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From Snow States, Tales Of Being Snowed In

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From Snow States, Tales Of Being Snowed In


From Snow States, Tales Of Being Snowed In

From Snow States, Tales Of Being Snowed In

  • Download
  • <iframe src="" width="100%" height="290" frameborder="0" scrolling="no" title="NPR embedded audio player">
  • Transcript

Snow-staters think those in the mid-Atlantic are a bunch of whiners. They're used to being pummeled by back-to-back blizzards. They share their "hunkered-down-in-3-feet-of-snow" stories — from a high school with no Farrah Fawcett hair to a father's sanity saved by Kunta Kinte, plus the cunning architecture of Colorado miners, determined to answer nature's call come heck or high snow.


Outside the Capitol today, some signs of normalcy after yesterdays blizzard. The sun came out, snowmen on the Capitol lawn began to melt. Roads in front of the Capitol were clear of snow, though traffic remained light.

(Soundbite of snow plow)

BLOCK: Just before noon, one plow was at work moving the last piles of snow from the sidewalk.


On the Capitol steps, security guards stood watch, their faces wrapped in balaclavas to keep warm, we assumed, and they had some company.

(Soundbite of crowd)

NORRIS: A group of tourists from Saint Petersburg, Russia.

Ms. ELENA NAZARAVA(ph): Okay, cheese.

NORRIS: Elena Nazarava says theyre enjoying their visit to Washington despite the weather.

Ms. NAZARAVA: This is my first trip and I like it really much. Today's sun is really shine and (unintelligible).

NORRIS: Of course, Saint Petersburg has its own share of snow and so do many of you for listening to us from places far more accustomed to foot after foot of white stuff. A few days ago, we asked you, our friends in the snow states for some help. We asked you to share your advice and your stories about hunkering down under three feet of snow.

BLOCK: And weve got letters, lots of letters from Alaska, Colorado, Idaho, Indiana, Maine, Massachusets, Michigan, Minnesota, Missouri, New Hampshire, New York, Vermont, Washington, Wisconsin, Wyoming and we even got a shout out from Switzerland. There was a lot of advice.

If its sunny, wear your shades. Seriously, being snow blind is no myth. Jim Pastric(ph) of Buffalo, New York, thank you. And there was a lot of teasing. In Ohio, we consider 36 inches a dusting. William Schlotterer(ph) of Sandusky: thanks for rubbing it in.

(Soundbite of laughter)

NORRIS: And a lot of stories. Here are just a few. Jenny Heim(ph) wanted to remind us that big storms can put us all at the same level. She remembers a freak ice storm in her hometown of Topeka, Kansas back in 1984. She was a senior in high school. And she writes: My family lost power for a week. After three days, Topeka High had electricity again and we all went back to school -many of us still without any electricity at home. Heim continues: Again, this was 1984, and the Farrah Fawcett hairstyle dominated. This look required a minimum of one hours efforts with blow dryer, hot rollers and curling iron, none of which were operational.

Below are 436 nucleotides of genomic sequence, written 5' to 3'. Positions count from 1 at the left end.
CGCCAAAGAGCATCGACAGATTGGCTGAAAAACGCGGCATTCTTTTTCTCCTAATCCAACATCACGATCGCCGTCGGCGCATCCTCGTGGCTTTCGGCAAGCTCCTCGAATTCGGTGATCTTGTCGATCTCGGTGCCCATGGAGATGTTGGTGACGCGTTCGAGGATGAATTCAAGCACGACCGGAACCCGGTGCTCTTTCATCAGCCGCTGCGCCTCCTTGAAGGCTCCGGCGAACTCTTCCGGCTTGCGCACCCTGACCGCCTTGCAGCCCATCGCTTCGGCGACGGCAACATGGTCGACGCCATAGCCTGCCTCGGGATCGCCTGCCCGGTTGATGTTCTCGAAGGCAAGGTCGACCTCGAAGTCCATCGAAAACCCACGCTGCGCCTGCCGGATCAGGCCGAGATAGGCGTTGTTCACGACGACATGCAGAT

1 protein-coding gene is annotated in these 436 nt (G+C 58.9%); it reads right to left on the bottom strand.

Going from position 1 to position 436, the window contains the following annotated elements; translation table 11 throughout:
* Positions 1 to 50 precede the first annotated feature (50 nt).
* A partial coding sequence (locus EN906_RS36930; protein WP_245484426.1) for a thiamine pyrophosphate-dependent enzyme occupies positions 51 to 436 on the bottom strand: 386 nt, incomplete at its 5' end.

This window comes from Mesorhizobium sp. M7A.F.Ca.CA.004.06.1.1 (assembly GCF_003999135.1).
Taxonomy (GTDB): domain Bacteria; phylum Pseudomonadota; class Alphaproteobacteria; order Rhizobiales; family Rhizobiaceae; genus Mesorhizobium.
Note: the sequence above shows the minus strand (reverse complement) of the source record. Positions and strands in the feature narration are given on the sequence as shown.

I still enjoy the memory of returning to school and seeing many usually impeccably quaff cheerleaders and other high school glitterati with woefully flat heads, not a feather or flip in sight.

BLOCK: I am a survivor of the blizzard of 77 in Western New York.

NORRIS: This is from Frank Vale(ph), who now lives in Irving, New York.

BLOCK: He writes this: My mother was stranded at Buffalo General Hospital, working as a nurse. We would not see her for a full week, leaving my father to take care of my four siblings and me. Once the storm subsided, we spent our days clad in snowsuits. Armed with our sleds, we ran up the stairs of our neighbors house, out of a bedroom window and down the snowdrift that had grown to the top of the porch roof outside. Frank Vale goes on: At night we all settled in for the next episode of Alex Haleys Roots. There was no doubt in my mind that my fathers sanity was saved by Kunta Kinte.

NORRIS: Now, to the furthest north. Zack Sheldon(ph) lives 40 miles outside of Haines, Alaska. So its no wonder that he writes this: Im one of those listeners you guys were talking about, where I hear about the chaos you face with the snow and I roll my eye.

BLOCK: In Haines, they can get as much as 400 inches of snow each winter and the temperature can sink to 25 below zero. Sheldon says he has woken up with his blankets frozen to the wall.

NORRIS: Oh, that sounds scary. He writes: One night last winter we got over three feet of snow. I had to shovel our driveway in order to get my car out so I could make it to work. Doesnt sound too bad until you consider its nearly a quarter mile of driveway I have to clear by hand.

BLOCK: Sheldon got to work three days later, thanks to the help of some friends with shovels.

NORRIS: And right now, he tells us, theres six feet of snow in our front yard and we love it.

BLOCK: We received this frozen bit of architectural history from Lynn Wright(ph). She says: The old time Rocky Mountain miners in Crested Butte, Colorado knew how to embrace, enjoy and live with the snow rather than pushing it to the side and cursing it. They had built their houses narrow and tall with steeply pitched roofs and put outside doors on the second floor, even the outhouses had lower summer and upper winter levels. Lynn concludes, by level crappers, now thats enjoyment.

NORRIS: Finally, Peter Stickney(ph) of Saxtons River, Vermont tells us what youre likely to hear among locals during a snowstorms.

BLOCK: Suppose it will ever stop snowing, Michele?

NORRIS: Always has.

BLOCK: Well, weve enjoyed your snowbound stories, your wit and, yes, even your mockery as we continue to dig out from under our historic snow. Thank you for sharing them with us.

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